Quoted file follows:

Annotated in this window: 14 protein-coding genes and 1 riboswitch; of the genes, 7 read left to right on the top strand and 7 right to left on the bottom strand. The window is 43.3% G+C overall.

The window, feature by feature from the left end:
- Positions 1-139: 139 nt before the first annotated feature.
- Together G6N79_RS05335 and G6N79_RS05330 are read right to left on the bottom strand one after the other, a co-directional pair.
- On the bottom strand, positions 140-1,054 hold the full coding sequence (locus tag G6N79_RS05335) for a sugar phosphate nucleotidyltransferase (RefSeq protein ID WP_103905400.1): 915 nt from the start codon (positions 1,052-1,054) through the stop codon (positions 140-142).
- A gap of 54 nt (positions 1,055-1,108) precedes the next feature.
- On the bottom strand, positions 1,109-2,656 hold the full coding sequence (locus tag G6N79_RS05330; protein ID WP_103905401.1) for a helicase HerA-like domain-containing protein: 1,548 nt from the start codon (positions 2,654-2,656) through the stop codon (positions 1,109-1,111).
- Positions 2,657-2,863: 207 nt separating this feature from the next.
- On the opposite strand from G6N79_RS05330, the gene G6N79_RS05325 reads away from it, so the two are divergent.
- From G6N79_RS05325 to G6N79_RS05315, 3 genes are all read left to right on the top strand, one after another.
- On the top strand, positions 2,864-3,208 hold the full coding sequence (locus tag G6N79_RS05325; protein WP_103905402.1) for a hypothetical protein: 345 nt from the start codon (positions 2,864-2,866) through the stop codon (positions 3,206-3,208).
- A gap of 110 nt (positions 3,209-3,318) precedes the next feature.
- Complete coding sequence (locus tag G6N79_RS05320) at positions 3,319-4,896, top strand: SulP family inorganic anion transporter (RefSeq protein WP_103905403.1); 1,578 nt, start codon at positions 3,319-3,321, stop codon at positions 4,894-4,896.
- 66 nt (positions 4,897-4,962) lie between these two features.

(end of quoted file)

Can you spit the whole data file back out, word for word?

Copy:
Annotated in this window: 14 protein-coding genes and 1 riboswitch; of the genes, 7 read left to right on the top strand and 7 right to left on the bottom strand. The window is 43.3% G+C overall.

The window, feature by feature from the left end:
- Positions 1-139: 139 nt before the first annotated feature.
- Together G6N79_RS05335 and G6N79_RS05330 are read right to left on the bottom strand one after the other, a co-directional pair.
- On the bottom strand, positions 140-1,054 hold the full coding sequence (locus tag G6N79_RS05335) for a sugar phosphate nucleotidyltransferase (RefSeq protein ID WP_103905400.1): 915 nt from the start codon (positions 1,052-1,054) through the stop codon (positions 140-142).
- A gap of 54 nt (positions 1,055-1,108) precedes the next feature.
- On the bottom strand, positions 1,109-2,656 hold the full coding sequence (locus tag G6N79_RS05330; protein ID WP_103905401.1) for a helicase HerA-like domain-containing protein: 1,548 nt from the start codon (positions 2,654-2,656) through the stop codon (positions 1,109-1,111).
- Positions 2,657-2,863: 207 nt separating this feature from the next.
- On the opposite strand from G6N79_RS05330, the gene G6N79_RS05325 reads away from it, so the two are divergent.
- From G6N79_RS05325 to G6N79_RS05315, 3 genes are all read left to right on the top strand, one after another.
- On the top strand, positions 2,864-3,208 hold the full coding sequence (locus tag G6N79_RS05325; protein WP_103905402.1) for a hypothetical protein: 345 nt from the start codon (positions 2,864-2,866) through the stop codon (positions 3,206-3,208).
- A gap of 110 nt (positions 3,209-3,318) precedes the next feature.
- Complete coding sequence (locus tag G6N79_RS05320) at positions 3,319-4,896, top strand: SulP family inorganic anion transporter (RefSeq protein WP_103905403.1); 1,578 nt, start codon at positions 3,319-3,321, stop codon at positions 4,894-4,896.
- 66 nt (positions 4,897-4,962) lie between these two features.